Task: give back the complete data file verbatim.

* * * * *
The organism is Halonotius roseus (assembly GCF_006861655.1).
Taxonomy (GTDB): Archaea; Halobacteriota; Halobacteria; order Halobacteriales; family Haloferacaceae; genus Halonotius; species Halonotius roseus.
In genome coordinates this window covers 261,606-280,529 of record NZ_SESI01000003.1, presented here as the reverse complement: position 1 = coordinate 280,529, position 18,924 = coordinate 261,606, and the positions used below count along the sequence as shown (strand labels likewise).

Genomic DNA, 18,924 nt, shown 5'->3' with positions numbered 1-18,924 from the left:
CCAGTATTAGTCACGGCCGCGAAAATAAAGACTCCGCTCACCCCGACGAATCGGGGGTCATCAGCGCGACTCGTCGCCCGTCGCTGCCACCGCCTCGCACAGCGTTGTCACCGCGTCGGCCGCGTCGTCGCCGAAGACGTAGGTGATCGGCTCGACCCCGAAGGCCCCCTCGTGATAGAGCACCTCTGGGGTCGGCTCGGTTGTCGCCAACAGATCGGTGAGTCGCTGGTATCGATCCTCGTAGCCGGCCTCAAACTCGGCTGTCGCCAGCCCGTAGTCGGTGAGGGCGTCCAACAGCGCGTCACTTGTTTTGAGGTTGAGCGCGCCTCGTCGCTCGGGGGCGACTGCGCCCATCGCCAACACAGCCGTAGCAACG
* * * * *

The organism is Halonotius roseus (assembly GCF_006861655.1).
Taxonomy (GTDB): Archaea; Halobacteriota; Halobacteria; order Halobacteriales; family Haloferacaceae; genus Halonotius; species Halonotius roseus.
In genome coordinates this window covers 261,606-280,529 of record NZ_SESI01000003.1, presented here as the reverse complement: position 1 = coordinate 280,529, position 18,924 = coordinate 261,606, and the positions used below count along the sequence as shown (strand labels likewise).

Genomic DNA, 18,924 nt, shown 5'->3' with positions numbered 1-18,924 from the left:
CCAGTATTAGTCACGGCCGCGAAAATAAAGACTCCGCTCACCCCGACGAATCGGGGGTCATCAGCGCGACTCGTCGCCCGTCGCTGCCACCGCCTCGCACAGCGTTGTCACCGCGTCGGCCGCGTCGTCGCCGAAGACGTAGGTGATCGGCTCGACCCCGAAGGCCCCCTCGTGATAGAGCACCTCTGGGGTCGGCTCGGTTGTCGCCAACAGATCGGTGAGTCGCTGGTATCGATCCTCGTAGCCGGCCTCAAACTCGGCTGTCGCCAGCCCGTAGTCGGTGAGGGCGTCCAACAGCGCGTCACTTGTTTTGAGGTTGAGCGCGCCTCGTCGCTCGGGGGCGACTGCGCCCATCGCCAACACAGCCGTAGCAACG